Six Tools for Practical Core Strength

Editor's note: Today's blog was written by our good friend and amazing yoga instructor Bree Dillon, owner of Motive Yoga Co. Her approach to yoga is much like ours to running and skiing, focusing on balance, and supporting your active life for years to come.

Core is aptly named. It’s the central most part of our physiology and the origin of all of our movement.  It doesn’t matter where you are on the activity spectrum, the health of your core can change the course of your life.

First, let’s redefine the “core” from the limiting idea of six-pack abs to the collection of muscles on the front and back of your body that support your pelvis and spine— abs, back and glute muscles. This is important to understand so that as you train for effective, functional core strength you don’t rob yourself, or even worse, create odd muscular compensation or dysfunction because you left out a whole set of muscles.

As an athlete, anatomy geek, yoga teacher I’ve developed a high quality cache of core exercises that I use and teach my students.  Here are six of my favorites and why:

Because we sit so much our abs are generally short, weak and dysfunctional. Focus your training on the low deep abs, transverse abdominus (TVA) to boost strength and stability.



  1. Shrinkwrap: Lay on your back. Bend your knees and set your feet flat on the floor.  Slow down your breath and direct it in and out of your stomach. On your next exhale “shrink-wrap” your abs, cinching them like a snug vest (different that “sucking in”).  Keep them 15% shrinkwrapped as your take your next inhale. Repeat. This is the perfect way to activate TVA.

  2. Reclined Chair: Stay on your back.  Activate TVA (see above) to stabilize your spine and pelvis then lift your shins to parallel with the floor.  Practice breathing into your stomach and shrink-wrapping your abs. If you can maintain stability lower your right foot to tap the floor, then lift it back up.  Repeat 10 times right and  left but don’t let your pelvis or spine move. If they do, don’t lower your foot as far.

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Our back muscles are often overstretched and weak from our poor posture which inhibits athletic performance but it also messes with our breathing and hormones. These are two of my favorite back strengtheners for their high “return on investment."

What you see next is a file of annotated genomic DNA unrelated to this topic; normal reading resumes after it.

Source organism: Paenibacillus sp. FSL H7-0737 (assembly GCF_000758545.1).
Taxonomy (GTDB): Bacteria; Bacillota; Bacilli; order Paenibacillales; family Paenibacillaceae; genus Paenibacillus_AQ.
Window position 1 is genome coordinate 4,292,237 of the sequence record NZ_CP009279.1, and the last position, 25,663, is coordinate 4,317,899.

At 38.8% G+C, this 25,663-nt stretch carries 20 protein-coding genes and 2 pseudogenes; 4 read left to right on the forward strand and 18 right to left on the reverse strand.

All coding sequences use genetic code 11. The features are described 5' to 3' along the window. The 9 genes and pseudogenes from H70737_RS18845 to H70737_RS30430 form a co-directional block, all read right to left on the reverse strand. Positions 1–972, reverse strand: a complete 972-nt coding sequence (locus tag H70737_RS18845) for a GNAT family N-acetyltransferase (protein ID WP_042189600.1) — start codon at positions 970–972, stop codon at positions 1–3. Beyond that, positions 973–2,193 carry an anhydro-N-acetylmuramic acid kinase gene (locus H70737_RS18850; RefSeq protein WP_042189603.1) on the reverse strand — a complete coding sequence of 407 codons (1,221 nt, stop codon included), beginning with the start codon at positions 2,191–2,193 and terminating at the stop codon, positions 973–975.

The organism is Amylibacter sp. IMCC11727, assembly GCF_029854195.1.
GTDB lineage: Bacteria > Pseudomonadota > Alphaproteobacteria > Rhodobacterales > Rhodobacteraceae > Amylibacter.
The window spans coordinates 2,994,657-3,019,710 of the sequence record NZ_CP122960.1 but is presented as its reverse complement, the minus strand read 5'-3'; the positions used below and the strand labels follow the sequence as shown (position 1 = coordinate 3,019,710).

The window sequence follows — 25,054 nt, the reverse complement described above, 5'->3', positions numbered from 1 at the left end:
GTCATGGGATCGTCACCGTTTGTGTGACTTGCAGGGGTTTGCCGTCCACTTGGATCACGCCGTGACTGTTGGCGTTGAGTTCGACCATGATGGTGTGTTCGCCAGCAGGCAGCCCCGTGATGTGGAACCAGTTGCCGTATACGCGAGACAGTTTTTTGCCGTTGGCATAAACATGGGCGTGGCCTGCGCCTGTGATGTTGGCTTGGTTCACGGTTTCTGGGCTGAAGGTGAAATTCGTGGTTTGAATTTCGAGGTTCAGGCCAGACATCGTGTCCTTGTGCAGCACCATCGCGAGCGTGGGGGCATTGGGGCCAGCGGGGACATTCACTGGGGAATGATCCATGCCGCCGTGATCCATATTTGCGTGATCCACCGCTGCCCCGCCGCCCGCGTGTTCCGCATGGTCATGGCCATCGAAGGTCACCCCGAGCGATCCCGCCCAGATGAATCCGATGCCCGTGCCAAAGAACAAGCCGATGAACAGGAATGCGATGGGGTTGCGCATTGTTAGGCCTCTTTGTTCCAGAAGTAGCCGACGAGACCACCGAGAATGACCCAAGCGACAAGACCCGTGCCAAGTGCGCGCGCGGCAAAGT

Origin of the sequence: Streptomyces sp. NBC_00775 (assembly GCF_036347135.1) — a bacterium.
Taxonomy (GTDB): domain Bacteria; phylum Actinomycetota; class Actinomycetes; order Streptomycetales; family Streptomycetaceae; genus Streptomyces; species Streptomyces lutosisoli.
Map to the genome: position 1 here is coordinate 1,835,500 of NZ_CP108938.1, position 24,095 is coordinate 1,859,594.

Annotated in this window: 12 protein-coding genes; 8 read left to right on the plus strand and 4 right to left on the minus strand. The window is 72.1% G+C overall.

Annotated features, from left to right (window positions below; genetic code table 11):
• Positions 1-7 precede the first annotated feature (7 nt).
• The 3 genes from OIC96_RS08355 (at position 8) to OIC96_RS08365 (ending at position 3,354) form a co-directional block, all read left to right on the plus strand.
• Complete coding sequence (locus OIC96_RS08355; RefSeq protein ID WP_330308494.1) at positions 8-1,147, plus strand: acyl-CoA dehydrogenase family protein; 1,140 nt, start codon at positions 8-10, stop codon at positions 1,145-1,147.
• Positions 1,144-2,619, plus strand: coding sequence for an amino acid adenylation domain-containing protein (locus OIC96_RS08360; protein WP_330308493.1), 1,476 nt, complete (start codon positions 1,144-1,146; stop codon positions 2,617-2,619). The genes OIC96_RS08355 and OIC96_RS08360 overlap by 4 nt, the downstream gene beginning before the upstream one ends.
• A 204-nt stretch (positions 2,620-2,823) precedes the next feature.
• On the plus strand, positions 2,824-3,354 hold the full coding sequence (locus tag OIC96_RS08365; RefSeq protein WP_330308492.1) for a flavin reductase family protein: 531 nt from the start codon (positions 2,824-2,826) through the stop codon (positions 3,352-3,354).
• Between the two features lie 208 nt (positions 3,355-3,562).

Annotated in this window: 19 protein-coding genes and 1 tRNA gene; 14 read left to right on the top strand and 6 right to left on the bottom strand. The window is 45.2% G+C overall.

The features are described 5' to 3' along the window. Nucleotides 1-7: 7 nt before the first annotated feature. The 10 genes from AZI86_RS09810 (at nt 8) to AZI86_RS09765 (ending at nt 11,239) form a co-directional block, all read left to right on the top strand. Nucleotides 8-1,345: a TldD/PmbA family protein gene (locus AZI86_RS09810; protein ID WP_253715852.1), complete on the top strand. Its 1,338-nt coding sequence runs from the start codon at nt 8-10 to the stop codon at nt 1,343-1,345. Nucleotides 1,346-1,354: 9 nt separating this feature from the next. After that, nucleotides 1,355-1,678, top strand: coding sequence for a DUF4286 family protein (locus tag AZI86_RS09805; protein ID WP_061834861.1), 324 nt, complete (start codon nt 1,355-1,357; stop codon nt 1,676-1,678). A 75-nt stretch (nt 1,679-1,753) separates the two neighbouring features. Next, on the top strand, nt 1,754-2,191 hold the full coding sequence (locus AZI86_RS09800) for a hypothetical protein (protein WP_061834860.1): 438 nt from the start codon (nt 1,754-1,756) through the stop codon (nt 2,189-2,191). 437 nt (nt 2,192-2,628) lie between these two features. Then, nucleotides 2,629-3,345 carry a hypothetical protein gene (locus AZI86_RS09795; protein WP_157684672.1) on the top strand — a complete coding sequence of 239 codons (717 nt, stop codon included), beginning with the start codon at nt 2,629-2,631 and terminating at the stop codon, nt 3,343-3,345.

1. Cobra: Lay on your stomach.  Press the top of your feet into the floor, engage your quads, synch your abs away from the floor, slide shoulder blades together and lift your chest. Lift and lower with your breath. Repeat 10-15 times. Tip: Don’t crane your neck!

  2. Chair Hinges: Stand with your feet shoulder distance apart, knees over ankles, extend your spine, bend your arms and squeeze elbows behind you and repeat a series of hinges. You should feel your hamstrings stretch as you lower your torso and your glutes engage as you lift. Repeat 15-20 times until your back muscles burn!

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Many of us suffer from underperforming glutes and overly tight and weak hip flexors. The following exercises target these two chronic problems by activating lazy buns and eccentrically strengthening the psoas.

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  1. Twist Tie: Lay on your back. Stabilize your pelvis and spine by activating TVA.  Lift your right leg up toward the ceiling and your left leg straight forward, hovering above the floor.  Open your right leg to the right and your left leg to the left but keep them both on their respective plains. Repeat 10 times then switch.  

  2. Standing Lunge Hip: align your right knee over your ankle and lunge your left leg back. Lean your torso forward with your arms by your hips and extend the spine lifting from the sternum. Hold for 10 slow breaths.  It should feel like work for your right hip.

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BONUS Tidbit

In order to gain access to the full potential of your core you also have to reorganize your posture and repattern muscular habits. Do your strengthening work but also be sure to stretch your chronically tight muscles: hamstrings, pecs and hip flexors.

Thank you, Bree! Make sure to check out Motive Yoga Co. in the Fremont studio, or in the Methow Valley.

Alison Naneyyoga, coreComment